What Is Optic Atrophy?
The optic nerve is a bundle of nerve fibers that carry images from your retina to your brain. Each fiber carries a part of the visual information to the brain. If these nerve fibers become damaged, the brain doesn't receive all of this vision information and sight becomes blurred. Optic atrophy means the loss of some or most of the nerve fibers in the optic nerve. The effects range from visual change to severe visual loss.
- Blurred vision
- Abnormal side vision
- Abnormal color vision
- Decreased brightness in one eye relative to the other
The symptoms described above may not necessarily mean that you have optic atrophy. However, if you experience one or more of these symptoms, contact your ophthalmologist for a complete exam.
Many diseases and disorders can lead to optic atrophy or damage to the optic nerve. Optic atrophy can occur in cases where the optic nerve did not develop properly. It may also result from inflammation of the optic nerve or from glaucoma when the pressure inside the eye remains too high. In unusual cases, poisons, vitamin deficiencies, or tumors may be responsible. Most commonly, optic atrophy simply occurs without a known or proven cause.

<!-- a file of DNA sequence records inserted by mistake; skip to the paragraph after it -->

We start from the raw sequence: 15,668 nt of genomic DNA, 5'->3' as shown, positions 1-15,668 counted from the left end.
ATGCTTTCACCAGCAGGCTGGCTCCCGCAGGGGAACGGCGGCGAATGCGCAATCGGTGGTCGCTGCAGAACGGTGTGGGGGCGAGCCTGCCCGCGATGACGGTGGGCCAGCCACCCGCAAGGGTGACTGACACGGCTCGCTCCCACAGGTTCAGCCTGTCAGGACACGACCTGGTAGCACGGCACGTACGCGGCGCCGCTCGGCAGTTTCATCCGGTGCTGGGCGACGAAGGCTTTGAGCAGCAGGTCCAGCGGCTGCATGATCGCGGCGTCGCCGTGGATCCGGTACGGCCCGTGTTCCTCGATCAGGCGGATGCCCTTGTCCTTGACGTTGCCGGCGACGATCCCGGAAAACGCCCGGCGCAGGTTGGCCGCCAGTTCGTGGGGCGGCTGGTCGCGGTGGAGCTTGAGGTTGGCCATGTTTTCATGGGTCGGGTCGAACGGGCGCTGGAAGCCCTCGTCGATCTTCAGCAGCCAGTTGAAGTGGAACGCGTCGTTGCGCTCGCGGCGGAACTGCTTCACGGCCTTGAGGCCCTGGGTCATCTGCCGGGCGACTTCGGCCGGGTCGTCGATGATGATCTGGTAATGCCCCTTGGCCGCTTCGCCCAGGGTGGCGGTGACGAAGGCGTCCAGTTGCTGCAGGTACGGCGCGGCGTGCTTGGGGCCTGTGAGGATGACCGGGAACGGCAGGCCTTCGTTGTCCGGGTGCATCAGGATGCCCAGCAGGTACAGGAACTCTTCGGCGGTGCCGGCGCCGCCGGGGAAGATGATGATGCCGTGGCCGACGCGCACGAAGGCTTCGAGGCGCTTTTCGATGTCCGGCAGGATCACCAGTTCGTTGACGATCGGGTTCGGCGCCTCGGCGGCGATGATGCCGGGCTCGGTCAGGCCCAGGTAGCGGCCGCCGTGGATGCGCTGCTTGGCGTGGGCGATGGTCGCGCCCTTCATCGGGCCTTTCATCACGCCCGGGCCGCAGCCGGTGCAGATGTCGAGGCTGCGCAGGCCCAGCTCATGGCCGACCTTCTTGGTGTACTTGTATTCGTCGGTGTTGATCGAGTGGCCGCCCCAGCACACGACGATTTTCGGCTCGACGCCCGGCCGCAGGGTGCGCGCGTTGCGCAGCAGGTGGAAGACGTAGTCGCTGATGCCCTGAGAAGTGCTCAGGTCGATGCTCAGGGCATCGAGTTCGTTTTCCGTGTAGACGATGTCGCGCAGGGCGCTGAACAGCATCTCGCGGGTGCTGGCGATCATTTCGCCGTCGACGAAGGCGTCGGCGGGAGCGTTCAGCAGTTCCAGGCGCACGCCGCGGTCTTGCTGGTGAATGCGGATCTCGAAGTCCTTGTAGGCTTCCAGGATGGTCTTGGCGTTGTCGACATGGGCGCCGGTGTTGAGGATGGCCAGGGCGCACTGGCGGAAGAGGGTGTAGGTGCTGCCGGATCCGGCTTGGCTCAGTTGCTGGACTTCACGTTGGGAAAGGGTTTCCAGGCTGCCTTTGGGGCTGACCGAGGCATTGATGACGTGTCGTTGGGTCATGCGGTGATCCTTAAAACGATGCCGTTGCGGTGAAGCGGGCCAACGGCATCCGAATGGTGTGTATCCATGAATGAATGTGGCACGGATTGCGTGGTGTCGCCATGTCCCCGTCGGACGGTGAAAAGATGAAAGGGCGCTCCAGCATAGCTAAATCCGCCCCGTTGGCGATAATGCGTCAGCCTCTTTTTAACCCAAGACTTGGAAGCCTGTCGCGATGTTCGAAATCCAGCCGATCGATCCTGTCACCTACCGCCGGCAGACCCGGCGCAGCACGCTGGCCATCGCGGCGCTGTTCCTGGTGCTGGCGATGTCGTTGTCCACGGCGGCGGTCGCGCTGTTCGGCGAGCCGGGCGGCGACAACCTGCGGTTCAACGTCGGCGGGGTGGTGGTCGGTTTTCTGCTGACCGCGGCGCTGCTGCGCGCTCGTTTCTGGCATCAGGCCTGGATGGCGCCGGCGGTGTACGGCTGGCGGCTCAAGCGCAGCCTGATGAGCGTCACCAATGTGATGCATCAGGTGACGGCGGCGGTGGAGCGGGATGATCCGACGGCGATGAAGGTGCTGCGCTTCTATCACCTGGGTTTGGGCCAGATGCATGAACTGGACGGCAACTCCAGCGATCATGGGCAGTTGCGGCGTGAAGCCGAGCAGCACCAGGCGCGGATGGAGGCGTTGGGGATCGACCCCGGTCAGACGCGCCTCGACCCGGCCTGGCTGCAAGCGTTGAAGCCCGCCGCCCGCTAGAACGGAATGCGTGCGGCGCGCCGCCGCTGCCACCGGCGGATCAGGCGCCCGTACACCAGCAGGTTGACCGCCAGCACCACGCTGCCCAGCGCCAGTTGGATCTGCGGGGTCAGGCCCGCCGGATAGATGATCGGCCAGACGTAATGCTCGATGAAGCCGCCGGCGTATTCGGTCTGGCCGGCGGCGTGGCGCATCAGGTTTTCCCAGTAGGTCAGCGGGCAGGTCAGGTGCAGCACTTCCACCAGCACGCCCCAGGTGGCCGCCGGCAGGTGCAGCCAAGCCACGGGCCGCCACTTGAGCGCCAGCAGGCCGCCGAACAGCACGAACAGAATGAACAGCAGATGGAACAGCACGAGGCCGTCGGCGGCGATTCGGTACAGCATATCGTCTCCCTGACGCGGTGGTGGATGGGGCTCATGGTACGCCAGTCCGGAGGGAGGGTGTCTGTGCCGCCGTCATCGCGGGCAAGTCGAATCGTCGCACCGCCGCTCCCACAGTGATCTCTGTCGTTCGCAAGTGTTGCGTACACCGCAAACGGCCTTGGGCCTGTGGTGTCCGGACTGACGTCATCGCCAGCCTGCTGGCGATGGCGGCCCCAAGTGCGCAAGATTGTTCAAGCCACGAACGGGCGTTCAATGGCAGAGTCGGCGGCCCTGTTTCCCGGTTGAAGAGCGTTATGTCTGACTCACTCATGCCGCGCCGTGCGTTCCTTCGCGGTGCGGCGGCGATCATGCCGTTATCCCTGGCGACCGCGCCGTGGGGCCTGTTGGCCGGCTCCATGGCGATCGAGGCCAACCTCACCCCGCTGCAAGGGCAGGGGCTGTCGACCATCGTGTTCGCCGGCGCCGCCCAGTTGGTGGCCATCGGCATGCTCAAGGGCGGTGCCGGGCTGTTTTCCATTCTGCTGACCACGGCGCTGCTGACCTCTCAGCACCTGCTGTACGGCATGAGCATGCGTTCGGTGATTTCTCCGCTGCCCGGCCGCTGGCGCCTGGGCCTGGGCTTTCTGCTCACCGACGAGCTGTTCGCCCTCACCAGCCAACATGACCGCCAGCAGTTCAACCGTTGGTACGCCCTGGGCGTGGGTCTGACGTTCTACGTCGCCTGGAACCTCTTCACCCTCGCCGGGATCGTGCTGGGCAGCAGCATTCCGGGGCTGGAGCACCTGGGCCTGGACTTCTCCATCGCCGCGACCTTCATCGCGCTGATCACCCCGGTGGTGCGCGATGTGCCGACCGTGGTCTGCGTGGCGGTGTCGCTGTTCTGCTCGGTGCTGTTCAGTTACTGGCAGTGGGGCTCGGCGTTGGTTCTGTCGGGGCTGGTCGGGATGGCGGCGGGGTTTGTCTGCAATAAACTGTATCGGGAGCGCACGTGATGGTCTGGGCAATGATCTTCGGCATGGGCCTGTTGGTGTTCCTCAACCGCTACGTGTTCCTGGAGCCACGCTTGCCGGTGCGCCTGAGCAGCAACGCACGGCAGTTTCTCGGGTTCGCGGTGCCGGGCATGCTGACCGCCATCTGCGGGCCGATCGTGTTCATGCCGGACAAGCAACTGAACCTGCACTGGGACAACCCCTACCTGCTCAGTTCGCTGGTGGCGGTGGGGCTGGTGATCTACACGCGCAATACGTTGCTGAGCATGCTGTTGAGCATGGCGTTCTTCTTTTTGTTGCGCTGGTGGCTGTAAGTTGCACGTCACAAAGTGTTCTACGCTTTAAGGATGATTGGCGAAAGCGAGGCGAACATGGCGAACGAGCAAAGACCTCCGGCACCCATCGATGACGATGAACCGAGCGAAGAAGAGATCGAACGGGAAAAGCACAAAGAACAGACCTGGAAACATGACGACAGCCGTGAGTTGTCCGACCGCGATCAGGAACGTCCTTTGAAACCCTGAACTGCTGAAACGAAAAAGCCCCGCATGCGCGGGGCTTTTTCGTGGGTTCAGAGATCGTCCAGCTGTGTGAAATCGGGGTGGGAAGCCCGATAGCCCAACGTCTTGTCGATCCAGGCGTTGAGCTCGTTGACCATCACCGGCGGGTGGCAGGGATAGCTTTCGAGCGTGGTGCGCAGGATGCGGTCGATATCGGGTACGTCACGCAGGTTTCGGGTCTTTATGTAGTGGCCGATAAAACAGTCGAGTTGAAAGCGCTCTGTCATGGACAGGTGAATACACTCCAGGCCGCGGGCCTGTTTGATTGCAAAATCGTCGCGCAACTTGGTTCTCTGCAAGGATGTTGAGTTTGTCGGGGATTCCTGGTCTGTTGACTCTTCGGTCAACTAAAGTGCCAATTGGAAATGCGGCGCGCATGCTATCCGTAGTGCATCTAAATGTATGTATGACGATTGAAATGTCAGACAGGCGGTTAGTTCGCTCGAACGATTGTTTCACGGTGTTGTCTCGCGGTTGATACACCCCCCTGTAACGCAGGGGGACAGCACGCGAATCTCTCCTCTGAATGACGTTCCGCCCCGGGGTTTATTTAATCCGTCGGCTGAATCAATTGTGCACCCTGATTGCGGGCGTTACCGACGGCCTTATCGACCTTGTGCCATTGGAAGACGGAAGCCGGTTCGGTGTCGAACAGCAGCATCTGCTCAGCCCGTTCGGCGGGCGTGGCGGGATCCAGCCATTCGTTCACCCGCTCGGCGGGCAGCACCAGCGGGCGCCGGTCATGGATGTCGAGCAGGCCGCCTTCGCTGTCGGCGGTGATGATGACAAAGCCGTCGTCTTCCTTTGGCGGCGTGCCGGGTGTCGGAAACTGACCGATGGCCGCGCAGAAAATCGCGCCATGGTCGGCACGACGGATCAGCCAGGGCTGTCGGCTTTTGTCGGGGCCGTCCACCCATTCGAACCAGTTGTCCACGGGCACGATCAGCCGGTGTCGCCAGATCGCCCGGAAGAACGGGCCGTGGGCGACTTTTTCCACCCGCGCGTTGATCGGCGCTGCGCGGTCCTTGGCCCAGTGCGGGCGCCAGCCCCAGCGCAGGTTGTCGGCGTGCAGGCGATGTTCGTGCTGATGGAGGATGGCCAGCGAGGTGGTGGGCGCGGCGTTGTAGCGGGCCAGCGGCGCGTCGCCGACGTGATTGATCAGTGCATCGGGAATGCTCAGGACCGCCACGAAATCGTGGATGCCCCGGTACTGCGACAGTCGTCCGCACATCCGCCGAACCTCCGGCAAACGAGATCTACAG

Risk factors for optic atrophy depend on the underlying cause.
Tests and Diagnosis
A comprehensive eye exam is necessary to determine the cause of optic atrophy. This includes a complete medical history, assessment of visual acuity, color vision, side vision, and pupil reaction. By looking in the back of your eye with an instrument called the ophthalmoscope, your ophthalmologist may determine that the optic nerve appears pale, indicating a loss of nerve fibers. Additional testing such as MRI of the orbits and brain and blood tests may be necessary.
Treatment and Drugs
Unfortunately, there is no effective treatment for optic atrophy. Once the nerve fibers in the optic nerve are lost they never heal or grow back. However, early diagnosis and treatment of the underlying causes of optic atrophy can help prevent further damage from the disease.
Reviewed by Lindsey B. De Lott, M.D.